2023 GOVERNORSHIP AND
STATE HOUSE OF ASSEMBLY ELECTIONS
Electoral Act: Most members from the ruling APC in the Senate votes against E-transmission of results
The Constitution of the Federal Republic of Nigeria 1999 and a plethora of national and international standards recognise the right to vote and to be voted for as one of the greatest pillars of democracy. According to the Universal Declaration of Human Rights, it is a right which makes the will of the people the basis of the authority of government, and this is to be expressed in genuine periodic elections which shall be by universal and equal suffrage and to be held by secret vote or equivalent free voting procedure. But Nigeria purports to run a democracy where the votes do not count, and governmental authority is not expressly based on the will of the people.
It is against the backdrop of the above that one reviews the recent controversies and somersault in the National Assembly in the amendment of the Electoral Act which provides the main legal framework for the conduct of elections. The major issue or controversy is about the electronic transmission of results. In every proposal for a new law or the amendment of an existing law, there is always a mischief in the old law, policy or practice which needs to be fixed. In so many election petitions arising from previous elections, there had been controversies when the results declared at polling stations did not tally with the numbers declared at collation centres. This implies that between the polling booths and the collation centres, something went wrong. Most of the collation is done in the dead of the night when decent men and women without security escort are in their homes sleeping and resting from a hard day’s work. It is between the polling stations and the collation centres that the “election principalities and powers” cause grievous harm and cut the link between the voters and the declared winners. Therefore, in many cases, the will of the people is no longer the basis of the authority of government.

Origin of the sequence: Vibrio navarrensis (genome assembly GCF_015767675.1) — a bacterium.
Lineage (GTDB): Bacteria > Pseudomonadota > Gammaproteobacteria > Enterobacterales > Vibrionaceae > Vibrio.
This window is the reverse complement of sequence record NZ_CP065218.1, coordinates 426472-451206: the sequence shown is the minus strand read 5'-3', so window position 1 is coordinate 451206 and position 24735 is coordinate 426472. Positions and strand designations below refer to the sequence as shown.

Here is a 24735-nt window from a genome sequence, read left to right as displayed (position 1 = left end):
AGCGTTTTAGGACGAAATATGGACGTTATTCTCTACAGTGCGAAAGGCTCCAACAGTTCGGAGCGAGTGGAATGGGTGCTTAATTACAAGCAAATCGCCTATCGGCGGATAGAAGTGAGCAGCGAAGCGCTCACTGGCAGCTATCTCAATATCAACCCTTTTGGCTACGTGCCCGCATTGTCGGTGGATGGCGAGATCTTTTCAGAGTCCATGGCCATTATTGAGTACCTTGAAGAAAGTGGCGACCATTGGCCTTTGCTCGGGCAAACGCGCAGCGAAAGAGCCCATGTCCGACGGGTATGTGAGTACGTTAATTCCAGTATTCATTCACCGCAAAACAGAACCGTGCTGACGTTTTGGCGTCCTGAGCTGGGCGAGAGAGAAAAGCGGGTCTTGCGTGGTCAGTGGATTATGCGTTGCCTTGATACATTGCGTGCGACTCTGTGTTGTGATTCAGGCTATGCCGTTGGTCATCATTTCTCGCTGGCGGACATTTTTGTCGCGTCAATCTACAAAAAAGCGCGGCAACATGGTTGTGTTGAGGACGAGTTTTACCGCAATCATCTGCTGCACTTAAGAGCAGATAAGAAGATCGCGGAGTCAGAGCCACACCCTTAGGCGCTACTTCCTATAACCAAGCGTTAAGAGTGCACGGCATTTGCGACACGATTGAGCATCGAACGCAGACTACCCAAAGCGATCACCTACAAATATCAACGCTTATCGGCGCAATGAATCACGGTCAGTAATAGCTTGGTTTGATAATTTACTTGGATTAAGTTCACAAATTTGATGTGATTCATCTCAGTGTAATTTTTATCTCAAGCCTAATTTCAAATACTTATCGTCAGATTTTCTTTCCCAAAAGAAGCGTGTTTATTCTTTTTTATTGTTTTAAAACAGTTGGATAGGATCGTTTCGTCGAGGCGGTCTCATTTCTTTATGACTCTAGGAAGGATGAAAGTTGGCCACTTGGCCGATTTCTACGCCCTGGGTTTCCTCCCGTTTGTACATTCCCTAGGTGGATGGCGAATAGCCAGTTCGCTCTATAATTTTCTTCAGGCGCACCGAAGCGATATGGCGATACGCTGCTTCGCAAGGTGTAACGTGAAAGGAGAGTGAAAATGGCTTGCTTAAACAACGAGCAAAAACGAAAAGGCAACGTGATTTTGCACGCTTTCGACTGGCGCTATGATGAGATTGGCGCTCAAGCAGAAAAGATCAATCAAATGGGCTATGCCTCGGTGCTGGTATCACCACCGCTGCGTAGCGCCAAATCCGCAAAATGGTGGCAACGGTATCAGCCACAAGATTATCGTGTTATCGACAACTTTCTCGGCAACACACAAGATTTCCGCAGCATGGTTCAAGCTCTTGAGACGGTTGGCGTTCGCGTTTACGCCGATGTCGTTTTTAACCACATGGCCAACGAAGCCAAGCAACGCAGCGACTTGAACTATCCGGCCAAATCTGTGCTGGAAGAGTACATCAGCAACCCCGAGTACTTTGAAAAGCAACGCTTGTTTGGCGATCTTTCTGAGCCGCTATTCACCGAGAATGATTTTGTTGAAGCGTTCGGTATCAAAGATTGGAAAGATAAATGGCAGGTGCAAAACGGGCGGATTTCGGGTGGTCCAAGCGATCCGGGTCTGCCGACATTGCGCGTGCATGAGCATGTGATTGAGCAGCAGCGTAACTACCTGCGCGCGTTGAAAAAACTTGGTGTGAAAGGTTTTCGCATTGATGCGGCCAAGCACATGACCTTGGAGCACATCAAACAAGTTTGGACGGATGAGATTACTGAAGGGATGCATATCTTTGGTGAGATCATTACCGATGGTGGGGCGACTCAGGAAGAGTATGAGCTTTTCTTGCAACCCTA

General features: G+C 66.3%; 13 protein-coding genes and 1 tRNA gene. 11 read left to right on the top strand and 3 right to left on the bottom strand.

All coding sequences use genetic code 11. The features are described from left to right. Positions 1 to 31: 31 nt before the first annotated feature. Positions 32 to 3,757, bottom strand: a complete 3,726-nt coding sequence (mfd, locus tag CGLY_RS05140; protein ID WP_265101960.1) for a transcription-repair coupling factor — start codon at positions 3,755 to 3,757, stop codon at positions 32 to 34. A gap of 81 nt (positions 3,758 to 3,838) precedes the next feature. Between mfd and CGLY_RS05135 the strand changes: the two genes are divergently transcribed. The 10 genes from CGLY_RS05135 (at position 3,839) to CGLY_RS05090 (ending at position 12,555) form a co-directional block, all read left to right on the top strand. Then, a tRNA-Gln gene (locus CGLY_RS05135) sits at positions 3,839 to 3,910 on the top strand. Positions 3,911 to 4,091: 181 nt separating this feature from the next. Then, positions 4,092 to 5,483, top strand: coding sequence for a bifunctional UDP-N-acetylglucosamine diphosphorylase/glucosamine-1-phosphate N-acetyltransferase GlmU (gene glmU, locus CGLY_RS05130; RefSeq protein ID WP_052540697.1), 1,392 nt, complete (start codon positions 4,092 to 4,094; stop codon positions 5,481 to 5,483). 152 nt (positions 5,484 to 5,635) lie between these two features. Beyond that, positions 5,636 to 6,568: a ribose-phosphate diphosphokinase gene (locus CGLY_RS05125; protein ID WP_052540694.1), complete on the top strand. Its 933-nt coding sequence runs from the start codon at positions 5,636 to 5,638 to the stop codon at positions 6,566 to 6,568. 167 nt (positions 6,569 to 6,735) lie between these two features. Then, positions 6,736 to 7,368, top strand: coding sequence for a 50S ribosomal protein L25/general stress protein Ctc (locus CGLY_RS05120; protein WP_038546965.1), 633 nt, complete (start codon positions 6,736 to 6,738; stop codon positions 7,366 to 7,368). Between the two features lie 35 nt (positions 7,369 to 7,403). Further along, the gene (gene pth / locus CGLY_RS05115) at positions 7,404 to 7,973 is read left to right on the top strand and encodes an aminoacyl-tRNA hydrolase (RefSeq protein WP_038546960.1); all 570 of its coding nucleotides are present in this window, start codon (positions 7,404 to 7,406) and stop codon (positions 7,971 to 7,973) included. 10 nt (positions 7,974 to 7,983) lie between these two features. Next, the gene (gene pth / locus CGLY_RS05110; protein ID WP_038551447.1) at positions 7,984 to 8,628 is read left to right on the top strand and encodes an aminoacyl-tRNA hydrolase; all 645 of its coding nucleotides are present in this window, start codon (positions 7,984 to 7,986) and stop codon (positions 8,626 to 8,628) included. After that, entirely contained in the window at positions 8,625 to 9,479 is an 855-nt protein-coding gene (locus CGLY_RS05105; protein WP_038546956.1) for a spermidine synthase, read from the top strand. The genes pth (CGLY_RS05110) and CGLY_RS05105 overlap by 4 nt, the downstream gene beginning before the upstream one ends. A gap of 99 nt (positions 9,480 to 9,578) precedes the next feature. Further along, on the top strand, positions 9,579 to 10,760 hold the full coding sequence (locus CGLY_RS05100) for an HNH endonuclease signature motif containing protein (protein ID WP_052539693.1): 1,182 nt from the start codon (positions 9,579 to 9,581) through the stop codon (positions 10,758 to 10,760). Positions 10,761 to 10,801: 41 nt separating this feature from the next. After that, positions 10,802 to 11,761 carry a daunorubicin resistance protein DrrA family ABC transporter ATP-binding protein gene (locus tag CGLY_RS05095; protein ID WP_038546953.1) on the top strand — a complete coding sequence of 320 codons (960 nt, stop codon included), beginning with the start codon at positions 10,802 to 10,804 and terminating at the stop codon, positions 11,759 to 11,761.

It is based on this mischief that the proposal to electronically transmit results from the polling centre to the collation centres arose. It is simply a means of deploying the benefits of scientific progress to solve an electoral challenge. The expectation was that the legislature would have embraced this solution with open arms. But not in Nigeria. The subterfuge and argument against electronic transmission of results were that telephone and internet service were not available across the whole of Nigeria. Wait a minute, it is the same country where smartcard readers and SIM cards have functioned in remote villages. It is the same Nigeria where our poverty reduction managers told us they were using SMS to send information and receive acknowledgement for the money they were distributing to the poor. It is from the extreme fringes of forests and deserts that bandits and kidnappers have been making phone calls demanding and negotiating for ransom. But when it comes to election, the SMS and electronic transmission system will collapse! This attempt to sabotage free and fair elections came to Nigerians as a rumour which the National Assembly denied. Not for long because the enemies of democracy showed their true colours within a couple of days.